In his first guest blog for us, Dick Jenkins, Chief Executive, Bath Building Society looks at why buy to let investors are having a ‘heavenly’ time.
It’s a pretty good time to be a Landlord in the residential property world right now, a state of affairs I guess is likely to persist for some time to come.
Just thinking about it for a moment, the perfect scenario for Landlords is one where property prices are increasing, offering capital appreciation on their investment, finance is easily available and cheap and relative to the cost of that finance and rents are high with tenant demand for decent property outstripping supply. That Landlord heaven pretty much sums up the British housing scene in 2014.
Landlord heaven part one: House prices
Starting with property prices, they are now starting to rise quite nicely again across most of the country, certainly in Southern England. Even the most dour of the property indices; the series from the Land Registry, shows prices in the South of England to be rising in the region of 5% with certain hotspots reaching up to 10% and beyond. If your version of the gospel comes from the Halifax or the Nationwide add a little to those numbers
Landlord heaven part two: Low interest rates
The cost of housing finance; even for buy to let’s, is pretty much at an all-time low. Yes, lenders charge a premium for buy to let’s but they also offer discounts for lower loans to value, and the fact is that Landlords are often in a position where they have more equity than the average first time buyer. The simple fact is that you can borrow money at less than 3% if you have 25% equity in the property these days, a figure that we would have thought impossible 10 years ago. Whilst certain parts of the market, such as holiday lets and HMOs (Houses of Multiple Occupancy) are still niche segments in which few lenders operate, run-of-the-mill buy to let is now a mainstream offering with most lenders keen to help.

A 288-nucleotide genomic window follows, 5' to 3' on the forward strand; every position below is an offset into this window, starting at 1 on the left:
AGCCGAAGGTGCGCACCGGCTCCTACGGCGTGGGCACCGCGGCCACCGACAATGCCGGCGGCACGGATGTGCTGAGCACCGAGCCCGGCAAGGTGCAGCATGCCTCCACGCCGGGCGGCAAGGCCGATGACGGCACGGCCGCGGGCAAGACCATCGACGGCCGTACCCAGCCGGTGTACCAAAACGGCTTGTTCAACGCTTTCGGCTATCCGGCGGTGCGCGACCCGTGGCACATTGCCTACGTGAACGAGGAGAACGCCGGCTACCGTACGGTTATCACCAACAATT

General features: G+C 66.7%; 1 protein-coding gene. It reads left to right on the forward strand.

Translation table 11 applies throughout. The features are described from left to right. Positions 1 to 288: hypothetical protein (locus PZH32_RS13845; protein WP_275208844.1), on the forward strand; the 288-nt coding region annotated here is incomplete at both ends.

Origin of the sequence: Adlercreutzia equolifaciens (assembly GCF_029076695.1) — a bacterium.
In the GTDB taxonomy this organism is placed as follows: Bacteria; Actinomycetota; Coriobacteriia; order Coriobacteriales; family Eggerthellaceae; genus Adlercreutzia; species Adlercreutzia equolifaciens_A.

Doubtless the regulators would like to get their hands on this market, but thus far, schemes advanced under the last Labour government to bring in certain controls were shelved and buy to let mortgages have slipped through the net of the Mortgage Market Review. The hoops that lenders are now having to go through to check affordability on owner-occupied loans means that Landlords are getting what is effectively VIP treatment from lenders. That’s another change from 10 years back.
Landlord heaven part three: High rents
Rents are high for a variety of reasons. One of the main reasons is that there are an awful lot of tenants about. Many of them, no doubt, would be first time buyers who cannot find the deposit for a place of their own. Even though the lending industry has lightened up a little in the last couple of years and higher loan to value loans are more available than they were, getting a decent mortgage still needs a chunky deposit and wages have shifted little in recent years. Of course there is a general shortage of housing supply, because despite the recent small blip in house building stimulated by the government’s Help to Buy scheme, we still have a massive deficit in the number of new homes built over recent generations.
A word (or two) of warning
Absolutely everything in the garden is not rosy. There’s a blip up in tenant arrears and Landlords tell me that tenants are getting more and more demanding. But even here many Landlords are finding that passing off these problems to a professional letting agency does take a good deal of hassle out of the equation.
And just to put a little icing on the cake, agents’ letting fees are reducing as the shakeout in the estate agency market over the recession has prompted many to set up as letting agents and competition amongst agents is leading to management fees dropping.
We also need to remember that investing in commercial property also involves considerable costs, such as legal fees, stamp duty land tax etc. Investment in property should also be seen as a long term commitment and one, at times, which might prove to be illiquid. It may not therefore be possible to realise an investment at a time of your choosing and any forced sale could produce returns that are considerably below market valuations.
The Financial Conduct Authority does not regulate buy to let mortgages.